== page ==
5.5.1 State of autonomy
5.5.3 Can autonomy hurt?
It is not the question of positive effects of autonomy in higher capacity contexts vs. negative effects of autonomy in lower capacity contexts but it is about higher autonomy vs. lower autonomy for a given context. In other words, for a given state capacity, lower autonomy can be worse compared to the higher autonomy yet ineffective situations. This brings us to the question, what to decentralize?
5.5.4 What to decentralize?
1. Selecting teachers for hire
2. Firing teachers
4. Determining teachers’ salary increases
5. Formulating the school budget
6. Deciding on budget allocations within the school
7. Establishing student disciplinary policies
8. Establishing student assessment policies
9. Approving students for admission to the school
10. Choosing which textbooks are used
11. Determining course content
12. Deciding which courses are offered
184.108.40.206 District level
220.127.116.11 School level
- Headmaster and coordinators training.
- Teacher training.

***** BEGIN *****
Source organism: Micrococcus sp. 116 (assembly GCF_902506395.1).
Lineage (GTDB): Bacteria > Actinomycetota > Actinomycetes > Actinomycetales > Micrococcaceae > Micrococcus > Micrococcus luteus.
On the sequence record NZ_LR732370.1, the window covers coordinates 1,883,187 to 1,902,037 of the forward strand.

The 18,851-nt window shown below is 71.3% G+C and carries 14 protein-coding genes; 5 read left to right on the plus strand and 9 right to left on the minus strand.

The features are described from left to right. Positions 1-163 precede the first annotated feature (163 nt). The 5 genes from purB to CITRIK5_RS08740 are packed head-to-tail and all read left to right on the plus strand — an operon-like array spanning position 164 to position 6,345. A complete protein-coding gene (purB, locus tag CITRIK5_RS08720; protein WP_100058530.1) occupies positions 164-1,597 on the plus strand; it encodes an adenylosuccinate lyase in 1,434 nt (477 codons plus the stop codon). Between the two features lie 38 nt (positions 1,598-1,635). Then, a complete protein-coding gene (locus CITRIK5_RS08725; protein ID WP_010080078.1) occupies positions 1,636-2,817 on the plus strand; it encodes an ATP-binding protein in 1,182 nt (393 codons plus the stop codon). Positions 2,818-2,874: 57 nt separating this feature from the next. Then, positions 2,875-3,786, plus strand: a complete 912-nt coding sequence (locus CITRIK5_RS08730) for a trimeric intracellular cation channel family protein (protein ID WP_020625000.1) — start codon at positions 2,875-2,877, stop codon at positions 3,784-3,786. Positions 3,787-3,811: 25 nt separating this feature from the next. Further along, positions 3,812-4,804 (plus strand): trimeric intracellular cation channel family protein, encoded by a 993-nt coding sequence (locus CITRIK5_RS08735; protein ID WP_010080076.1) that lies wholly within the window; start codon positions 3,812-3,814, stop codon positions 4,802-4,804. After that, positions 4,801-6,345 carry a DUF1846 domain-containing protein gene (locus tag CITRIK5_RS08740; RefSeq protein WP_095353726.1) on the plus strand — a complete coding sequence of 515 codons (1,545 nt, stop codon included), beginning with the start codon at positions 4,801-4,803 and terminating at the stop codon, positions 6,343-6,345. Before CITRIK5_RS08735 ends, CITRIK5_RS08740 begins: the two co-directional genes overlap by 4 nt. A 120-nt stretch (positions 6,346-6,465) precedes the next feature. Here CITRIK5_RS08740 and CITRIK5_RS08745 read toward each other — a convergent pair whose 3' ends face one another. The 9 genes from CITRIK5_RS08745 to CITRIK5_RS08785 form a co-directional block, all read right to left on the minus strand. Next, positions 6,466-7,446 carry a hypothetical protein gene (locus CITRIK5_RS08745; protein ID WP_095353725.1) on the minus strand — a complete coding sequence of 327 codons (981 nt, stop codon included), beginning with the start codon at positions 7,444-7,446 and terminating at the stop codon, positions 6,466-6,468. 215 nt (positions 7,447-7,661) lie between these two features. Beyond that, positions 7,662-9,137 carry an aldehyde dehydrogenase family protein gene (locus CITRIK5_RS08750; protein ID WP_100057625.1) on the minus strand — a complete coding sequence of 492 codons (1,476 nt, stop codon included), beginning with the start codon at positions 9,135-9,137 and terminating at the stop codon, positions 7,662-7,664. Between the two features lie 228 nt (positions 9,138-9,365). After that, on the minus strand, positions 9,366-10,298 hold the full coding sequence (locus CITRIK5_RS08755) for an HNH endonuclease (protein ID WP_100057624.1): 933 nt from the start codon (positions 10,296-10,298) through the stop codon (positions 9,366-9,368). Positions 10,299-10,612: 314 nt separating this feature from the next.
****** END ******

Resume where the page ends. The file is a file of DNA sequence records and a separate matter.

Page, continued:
- Assessments design, evaluation and feedback.
- Curriculum design.
- Parents’ orientation.
- Students’ orientation.
- Physical education, Arts.
- Building systems for schools - data capture and management system, building automatic report generation systems.
- Organizational structure of school.
- Outreach, Marketing, publicity and PR.
Each school may be facing constraints in different aspects, of varying proportions. Thus, one needs to have a school transformation plan considering all these aspects with autonomy to execute it, and not to get into long procedures of approvals. In aspects where certain amount of centralization is necessary and economies of scale are involved, they can be done accordingly but ensuring that school specific concerns are addressed and the required services aren’t delayed.
5.5.5 Challenges in decentralization
A similar initiative in Africa, where information was dissipated through community based assessments also showed similar results. Uwezo is a large scale citizen led assessments initiative in Kenya, Uganda and Tanzania. It was expected that assessing children and giving this information to parents will lead to activism, more efforts to make teachers accountable and thereby will lead to increase in learning outcomes of children. The results of the evaluation of this initiative suggest that this isn’t the case. It is suggested that some of the possible barriers to action are
- Widespread norms against unofficial collective action
- Actors at local level say they have little influence over many of the key inputs into education
- Lack of information about government officials’ responsibilities
- People tend to look to elites for ideas and action